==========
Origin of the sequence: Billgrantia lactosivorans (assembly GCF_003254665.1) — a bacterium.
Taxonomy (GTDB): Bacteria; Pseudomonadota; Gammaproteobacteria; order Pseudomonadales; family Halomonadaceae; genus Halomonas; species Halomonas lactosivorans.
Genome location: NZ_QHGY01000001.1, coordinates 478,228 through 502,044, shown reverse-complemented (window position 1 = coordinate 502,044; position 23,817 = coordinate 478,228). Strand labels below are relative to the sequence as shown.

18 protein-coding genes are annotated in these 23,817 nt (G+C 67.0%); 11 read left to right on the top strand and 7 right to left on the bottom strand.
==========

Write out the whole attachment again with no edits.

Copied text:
Origin of the sequence: Billgrantia lactosivorans (assembly GCF_003254665.1) — a bacterium.
Taxonomy (GTDB): Bacteria; Pseudomonadota; Gammaproteobacteria; order Pseudomonadales; family Halomonadaceae; genus Halomonas; species Halomonas lactosivorans.
Genome location: NZ_QHGY01000001.1, coordinates 478,228 through 502,044, shown reverse-complemented (window position 1 = coordinate 502,044; position 23,817 = coordinate 478,228). Strand labels below are relative to the sequence as shown.

18 protein-coding genes are annotated in these 23,817 nt (G+C 67.0%); 11 read left to right on the top strand and 7 right to left on the bottom strand.